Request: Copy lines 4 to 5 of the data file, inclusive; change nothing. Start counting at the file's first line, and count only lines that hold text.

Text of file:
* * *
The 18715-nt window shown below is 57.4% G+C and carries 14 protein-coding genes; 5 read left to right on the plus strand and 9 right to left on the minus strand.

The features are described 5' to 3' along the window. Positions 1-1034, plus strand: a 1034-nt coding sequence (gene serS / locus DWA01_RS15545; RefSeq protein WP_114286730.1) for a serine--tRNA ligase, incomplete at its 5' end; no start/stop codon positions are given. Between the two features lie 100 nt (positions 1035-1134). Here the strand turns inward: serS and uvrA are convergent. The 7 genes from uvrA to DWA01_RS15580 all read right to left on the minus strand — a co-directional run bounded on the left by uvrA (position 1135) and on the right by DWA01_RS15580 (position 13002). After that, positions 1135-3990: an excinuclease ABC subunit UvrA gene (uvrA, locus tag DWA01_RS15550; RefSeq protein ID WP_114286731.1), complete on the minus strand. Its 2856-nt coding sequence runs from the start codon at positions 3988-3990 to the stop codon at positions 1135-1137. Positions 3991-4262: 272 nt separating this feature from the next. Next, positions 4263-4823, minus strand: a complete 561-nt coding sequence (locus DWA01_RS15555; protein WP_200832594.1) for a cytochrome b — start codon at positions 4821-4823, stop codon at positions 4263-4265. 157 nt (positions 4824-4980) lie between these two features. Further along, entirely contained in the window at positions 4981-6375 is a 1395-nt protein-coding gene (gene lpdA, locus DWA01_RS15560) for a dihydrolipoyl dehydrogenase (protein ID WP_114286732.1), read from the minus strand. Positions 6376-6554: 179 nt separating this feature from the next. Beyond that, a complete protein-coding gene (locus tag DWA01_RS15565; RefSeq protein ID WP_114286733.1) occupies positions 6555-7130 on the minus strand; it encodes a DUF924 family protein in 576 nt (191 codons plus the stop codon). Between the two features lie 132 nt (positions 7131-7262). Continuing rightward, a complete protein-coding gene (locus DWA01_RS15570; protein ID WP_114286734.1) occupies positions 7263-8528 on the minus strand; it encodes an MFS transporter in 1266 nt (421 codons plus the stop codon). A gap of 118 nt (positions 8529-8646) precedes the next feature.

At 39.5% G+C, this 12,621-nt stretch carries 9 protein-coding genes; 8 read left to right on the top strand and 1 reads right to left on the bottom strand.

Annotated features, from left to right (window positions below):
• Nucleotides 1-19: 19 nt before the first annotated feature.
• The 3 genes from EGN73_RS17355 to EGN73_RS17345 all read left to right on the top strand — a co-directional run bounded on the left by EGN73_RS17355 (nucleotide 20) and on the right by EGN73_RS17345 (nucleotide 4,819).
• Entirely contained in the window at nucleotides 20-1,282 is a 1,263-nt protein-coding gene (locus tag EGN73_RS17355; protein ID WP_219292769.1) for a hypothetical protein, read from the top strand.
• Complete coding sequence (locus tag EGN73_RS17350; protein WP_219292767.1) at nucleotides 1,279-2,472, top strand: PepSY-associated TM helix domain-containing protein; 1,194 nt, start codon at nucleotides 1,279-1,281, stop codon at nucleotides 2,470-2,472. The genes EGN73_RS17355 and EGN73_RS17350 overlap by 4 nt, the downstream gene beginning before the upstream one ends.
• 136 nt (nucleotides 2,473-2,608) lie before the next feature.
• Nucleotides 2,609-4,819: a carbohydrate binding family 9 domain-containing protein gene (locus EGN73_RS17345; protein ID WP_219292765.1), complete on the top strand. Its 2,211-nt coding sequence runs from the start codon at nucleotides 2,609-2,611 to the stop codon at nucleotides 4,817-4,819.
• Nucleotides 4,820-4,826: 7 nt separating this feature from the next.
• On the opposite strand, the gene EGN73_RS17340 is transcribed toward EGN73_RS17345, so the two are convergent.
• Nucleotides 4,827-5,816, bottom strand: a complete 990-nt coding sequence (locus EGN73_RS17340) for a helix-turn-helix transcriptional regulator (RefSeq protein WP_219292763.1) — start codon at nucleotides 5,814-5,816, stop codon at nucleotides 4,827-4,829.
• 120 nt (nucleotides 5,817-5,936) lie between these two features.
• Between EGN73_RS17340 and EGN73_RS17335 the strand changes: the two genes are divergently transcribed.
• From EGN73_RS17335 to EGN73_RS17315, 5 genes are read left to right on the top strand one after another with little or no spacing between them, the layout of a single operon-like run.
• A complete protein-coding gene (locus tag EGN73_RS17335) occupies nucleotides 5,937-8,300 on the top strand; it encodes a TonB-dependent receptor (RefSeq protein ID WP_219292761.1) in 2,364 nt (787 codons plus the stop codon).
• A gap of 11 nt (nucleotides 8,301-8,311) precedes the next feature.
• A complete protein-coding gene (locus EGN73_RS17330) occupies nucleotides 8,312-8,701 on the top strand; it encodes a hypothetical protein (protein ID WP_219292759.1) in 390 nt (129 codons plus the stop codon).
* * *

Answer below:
Annotated features, from left to right (window positions below):
• Nucleotides 1-19: 19 nt before the first annotated feature.